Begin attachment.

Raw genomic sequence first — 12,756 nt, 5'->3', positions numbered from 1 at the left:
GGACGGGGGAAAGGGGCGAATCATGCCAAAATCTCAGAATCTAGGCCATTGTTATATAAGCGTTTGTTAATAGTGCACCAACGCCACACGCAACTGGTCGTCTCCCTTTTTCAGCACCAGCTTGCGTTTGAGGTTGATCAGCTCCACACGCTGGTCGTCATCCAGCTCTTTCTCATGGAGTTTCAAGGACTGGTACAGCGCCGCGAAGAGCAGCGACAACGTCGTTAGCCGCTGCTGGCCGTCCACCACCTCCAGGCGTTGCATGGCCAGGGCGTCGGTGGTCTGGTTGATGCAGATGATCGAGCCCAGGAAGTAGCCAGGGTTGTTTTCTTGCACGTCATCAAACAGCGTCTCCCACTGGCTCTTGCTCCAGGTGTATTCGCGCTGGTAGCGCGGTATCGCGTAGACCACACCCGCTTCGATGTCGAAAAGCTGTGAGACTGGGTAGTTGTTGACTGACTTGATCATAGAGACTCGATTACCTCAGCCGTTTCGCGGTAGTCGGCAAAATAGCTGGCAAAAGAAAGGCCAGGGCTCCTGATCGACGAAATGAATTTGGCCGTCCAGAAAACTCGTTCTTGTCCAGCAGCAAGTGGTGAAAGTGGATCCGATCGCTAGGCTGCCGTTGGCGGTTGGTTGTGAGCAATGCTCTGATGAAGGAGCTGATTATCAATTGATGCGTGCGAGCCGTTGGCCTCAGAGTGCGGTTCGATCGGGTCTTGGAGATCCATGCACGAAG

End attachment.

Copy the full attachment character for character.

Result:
Raw genomic sequence first — 12,756 nt, 5'->3', positions numbered from 1 at the left:
GGACGGGGGAAAGGGGCGAATCATGCCAAAATCTCAGAATCTAGGCCATTGTTATATAAGCGTTTGTTAATAGTGCACCAACGCCACACGCAACTGGTCGTCTCCCTTTTTCAGCACCAGCTTGCGTTTGAGGTTGATCAGCTCCACACGCTGGTCGTCATCCAGCTCTTTCTCATGGAGTTTCAAGGACTGGTACAGCGCCGCGAAGAGCAGCGACAACGTCGTTAGCCGCTGCTGGCCGTCCACCACCTCCAGGCGTTGCATGGCCAGGGCGTCGGTGGTCTGGTTGATGCAGATGATCGAGCCCAGGAAGTAGCCAGGGTTGTTTTCTTGCACGTCATCAAACAGCGTCTCCCACTGGCTCTTGCTCCAGGTGTATTCGCGCTGGTAGCGCGGTATCGCGTAGACCACACCCGCTTCGATGTCGAAAAGCTGTGAGACTGGGTAGTTGTTGACTGACTTGATCATAGAGACTCGATTACCTCAGCCGTTTCGCGGTAGTCGGCAAAATAGCTGGCAAAAGAAAGGCCAGGGCTCCTGATCGACGAAATGAATTTGGCCGTCCAGAAAACTCGTTCTTGTCCAGCAGCAAGTGGTGAAAGTGGATCCGATCGCTAGGCTGCCGTTGGCGGTTGGTTGTGAGCAATGCTCTGATGAAGGAGCTGATTATCAATTGATGCGTGCGAGCCGTTGGCCTCAGAGTGCGGTTCGATCGGGTCTTGGAGATCCATGCACGAAG